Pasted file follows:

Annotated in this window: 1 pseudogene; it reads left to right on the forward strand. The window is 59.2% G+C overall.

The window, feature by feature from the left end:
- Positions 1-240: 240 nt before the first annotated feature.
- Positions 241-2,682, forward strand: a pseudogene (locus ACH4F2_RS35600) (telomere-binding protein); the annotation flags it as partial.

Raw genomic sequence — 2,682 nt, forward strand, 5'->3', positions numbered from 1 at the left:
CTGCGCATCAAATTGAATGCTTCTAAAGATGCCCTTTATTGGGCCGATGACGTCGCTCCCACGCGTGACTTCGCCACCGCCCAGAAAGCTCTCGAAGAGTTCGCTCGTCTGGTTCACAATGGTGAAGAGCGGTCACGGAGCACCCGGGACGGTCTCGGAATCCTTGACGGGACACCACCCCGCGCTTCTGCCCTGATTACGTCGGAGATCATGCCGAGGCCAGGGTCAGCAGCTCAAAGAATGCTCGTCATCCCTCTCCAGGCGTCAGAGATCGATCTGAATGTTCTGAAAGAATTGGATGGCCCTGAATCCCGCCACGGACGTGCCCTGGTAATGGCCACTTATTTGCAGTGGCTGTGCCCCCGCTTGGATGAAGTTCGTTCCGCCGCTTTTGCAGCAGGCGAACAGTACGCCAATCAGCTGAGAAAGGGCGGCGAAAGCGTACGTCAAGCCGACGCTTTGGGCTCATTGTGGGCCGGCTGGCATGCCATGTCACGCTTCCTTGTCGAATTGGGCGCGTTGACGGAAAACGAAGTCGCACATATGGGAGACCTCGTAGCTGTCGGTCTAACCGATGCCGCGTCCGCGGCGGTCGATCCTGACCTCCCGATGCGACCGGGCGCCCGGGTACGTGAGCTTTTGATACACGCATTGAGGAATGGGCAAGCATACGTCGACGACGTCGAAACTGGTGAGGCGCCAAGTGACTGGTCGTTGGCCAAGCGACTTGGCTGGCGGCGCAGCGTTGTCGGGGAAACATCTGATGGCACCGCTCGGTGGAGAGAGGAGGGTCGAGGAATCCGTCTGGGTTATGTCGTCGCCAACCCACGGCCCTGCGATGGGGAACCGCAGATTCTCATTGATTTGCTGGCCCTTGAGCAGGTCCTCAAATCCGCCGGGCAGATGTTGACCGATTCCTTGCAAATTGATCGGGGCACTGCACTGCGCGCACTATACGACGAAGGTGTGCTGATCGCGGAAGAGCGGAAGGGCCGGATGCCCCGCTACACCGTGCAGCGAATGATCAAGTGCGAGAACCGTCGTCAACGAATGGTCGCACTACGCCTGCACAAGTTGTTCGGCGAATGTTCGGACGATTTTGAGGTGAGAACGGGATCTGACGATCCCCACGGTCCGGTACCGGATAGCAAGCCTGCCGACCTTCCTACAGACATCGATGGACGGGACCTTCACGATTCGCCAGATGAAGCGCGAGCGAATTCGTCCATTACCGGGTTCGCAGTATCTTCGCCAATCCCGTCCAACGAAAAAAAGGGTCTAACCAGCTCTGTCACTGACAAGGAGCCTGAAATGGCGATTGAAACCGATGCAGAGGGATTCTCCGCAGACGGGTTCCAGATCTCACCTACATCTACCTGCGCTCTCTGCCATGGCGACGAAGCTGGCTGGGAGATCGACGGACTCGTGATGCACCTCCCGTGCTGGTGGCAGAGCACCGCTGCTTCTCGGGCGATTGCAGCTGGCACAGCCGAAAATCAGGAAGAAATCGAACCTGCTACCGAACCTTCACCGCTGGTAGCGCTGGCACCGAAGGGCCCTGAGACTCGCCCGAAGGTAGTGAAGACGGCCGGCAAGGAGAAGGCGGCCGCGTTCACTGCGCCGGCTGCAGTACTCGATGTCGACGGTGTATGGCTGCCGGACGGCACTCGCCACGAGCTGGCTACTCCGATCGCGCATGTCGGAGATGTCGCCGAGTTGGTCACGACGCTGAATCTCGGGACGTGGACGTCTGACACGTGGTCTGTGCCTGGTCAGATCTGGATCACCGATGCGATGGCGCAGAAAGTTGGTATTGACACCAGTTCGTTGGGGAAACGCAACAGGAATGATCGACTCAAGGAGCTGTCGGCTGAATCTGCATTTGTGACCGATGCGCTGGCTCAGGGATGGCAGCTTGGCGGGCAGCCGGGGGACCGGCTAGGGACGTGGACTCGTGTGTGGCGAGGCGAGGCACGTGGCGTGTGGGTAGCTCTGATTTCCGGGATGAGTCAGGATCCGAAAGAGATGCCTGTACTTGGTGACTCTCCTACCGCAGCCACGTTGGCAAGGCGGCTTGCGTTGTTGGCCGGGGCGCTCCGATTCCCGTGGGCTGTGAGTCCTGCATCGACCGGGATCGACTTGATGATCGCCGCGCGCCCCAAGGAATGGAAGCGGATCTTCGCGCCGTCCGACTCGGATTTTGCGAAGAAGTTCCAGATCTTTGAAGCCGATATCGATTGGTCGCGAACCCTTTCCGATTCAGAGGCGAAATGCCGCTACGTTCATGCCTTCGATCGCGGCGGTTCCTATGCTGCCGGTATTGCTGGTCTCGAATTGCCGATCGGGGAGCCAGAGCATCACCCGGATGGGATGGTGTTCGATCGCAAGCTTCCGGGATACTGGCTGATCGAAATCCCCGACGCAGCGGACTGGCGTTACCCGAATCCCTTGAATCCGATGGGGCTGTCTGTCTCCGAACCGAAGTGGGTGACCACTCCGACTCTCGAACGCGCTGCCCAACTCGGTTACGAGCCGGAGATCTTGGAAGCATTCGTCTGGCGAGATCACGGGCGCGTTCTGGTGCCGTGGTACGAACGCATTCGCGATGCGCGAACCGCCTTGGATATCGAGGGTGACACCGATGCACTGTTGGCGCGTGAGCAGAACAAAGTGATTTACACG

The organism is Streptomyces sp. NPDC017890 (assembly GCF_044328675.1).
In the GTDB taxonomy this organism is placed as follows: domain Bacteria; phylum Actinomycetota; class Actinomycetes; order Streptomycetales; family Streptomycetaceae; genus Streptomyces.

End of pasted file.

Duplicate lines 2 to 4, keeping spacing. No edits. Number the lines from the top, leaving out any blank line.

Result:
The window, feature by feature from the left end:
- Positions 1-240: 240 nt before the first annotated feature.
- Positions 241-2,682, forward strand: a pseudogene (locus ACH4F2_RS35600) (telomere-binding protein); the annotation flags it as partial.